Monument: Two views on impact for searches

By Pat Caldwell
Malheur Enterprise

VALE – Malheur County Sheriff Brian Wolfe is worried a national monument designation for the Owyhee Canyonlands could pose serious challenges to search and rescue efforts because of the possibility access to the area will be limited.

Yet a spokesman for the Bureau of Land Management says a monument designation should not impact normal search and rescue operations.

A coalition of environmental groups, citizens and businesses support a blueprint to designate 2.5 million acres in Malheur County – including the Owyhee Canyonlands – either through Congressional legislation or by presidential action under the Antiquities Act.

The conservation blueprint is a flashpoint issue in Malheur County, where a recent non-binding referendum showed 90 percent of voters oppose the plan.

Wolfe said a monument designation will eventually spark the road closures.

“I believe access will be more limited. If so, obviously it will be harder to get there,” he said.

The Canyonlands terrain – secluded and rough – already creates unique challenges to search and rescue operations, Wolfe said.

A case in point, he said, was a recent search and rescue effort to find two men who damaged their canoe on a trip through the canyon and became marooned. A large number of search and rescue personnel were deployed to the remote, southern end of the county to find the two men. Weather conditions and distance – the site of the rescue was several hours from Jordan Valley – played a key role in how fast the rescue personnel could deploy, Wolfe said.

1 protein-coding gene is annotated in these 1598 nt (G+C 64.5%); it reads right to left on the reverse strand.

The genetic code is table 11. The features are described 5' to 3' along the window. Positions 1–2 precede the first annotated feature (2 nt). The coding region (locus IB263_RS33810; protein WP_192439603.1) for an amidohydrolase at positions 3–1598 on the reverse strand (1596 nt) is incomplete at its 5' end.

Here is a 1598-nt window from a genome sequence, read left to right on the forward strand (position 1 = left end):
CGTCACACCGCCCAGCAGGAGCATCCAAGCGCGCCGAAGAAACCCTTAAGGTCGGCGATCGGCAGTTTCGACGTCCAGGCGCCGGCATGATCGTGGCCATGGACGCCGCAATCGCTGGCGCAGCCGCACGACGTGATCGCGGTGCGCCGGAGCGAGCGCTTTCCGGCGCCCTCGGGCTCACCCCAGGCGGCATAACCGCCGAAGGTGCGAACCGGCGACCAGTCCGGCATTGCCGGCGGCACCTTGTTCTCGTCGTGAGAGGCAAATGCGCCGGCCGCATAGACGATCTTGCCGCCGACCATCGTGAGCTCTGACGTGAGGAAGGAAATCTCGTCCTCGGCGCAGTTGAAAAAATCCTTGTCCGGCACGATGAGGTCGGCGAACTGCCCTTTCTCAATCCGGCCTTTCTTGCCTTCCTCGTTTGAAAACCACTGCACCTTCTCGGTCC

Eventually the two men were rescued but only after a two-day operation by land and also with a helicopter from the Idaho Army National Guard. Securing the use of the helicopter, which was pivotal to the success of the mission, was not a simple process.

“It took us a day and a half to get the Guard to fly for us,” Wolfe said.

While Wolfe said search and rescue teams can sometimes count on local pilots to help – a Jordan Valley rancher helped find the missing men with the use of his personal airplane – that is not a guaranteed option and it is expensive.

“With aircraft, if you are not able to get the National Guard there is a high cost,” he said.

Meanwhile he’s concerned about the impact of a monument deal on ground search operations.

Wolfe the county search and rescue team – which consists for more than 65 volunteers – average about 15 searches a year for lost individuals, or about one a month.

“Though some months, you go without any or you might have six,” he said.

Larry Moore, a public affairs representative for the Vale District of the BLM, said a national monument designation won’t change things for search and rescue efforts.

“SAR (search and rescue) isn’t affected. Human life trumps any designation. So if human life is at risk, access won’t be an issue,” he said.

Moore said most of the privileges that exist before a monument designation will remain.

“Basically what is allowed in a national monument protects existing rights. Anything you were able to do before, you can probably still do. It is unlikely existing rights would be affected,” he said.

Still Wolfe worries that any kind of restriction could lead to a tragedy.

“Time is of the essence in search and rescue missions,” he said.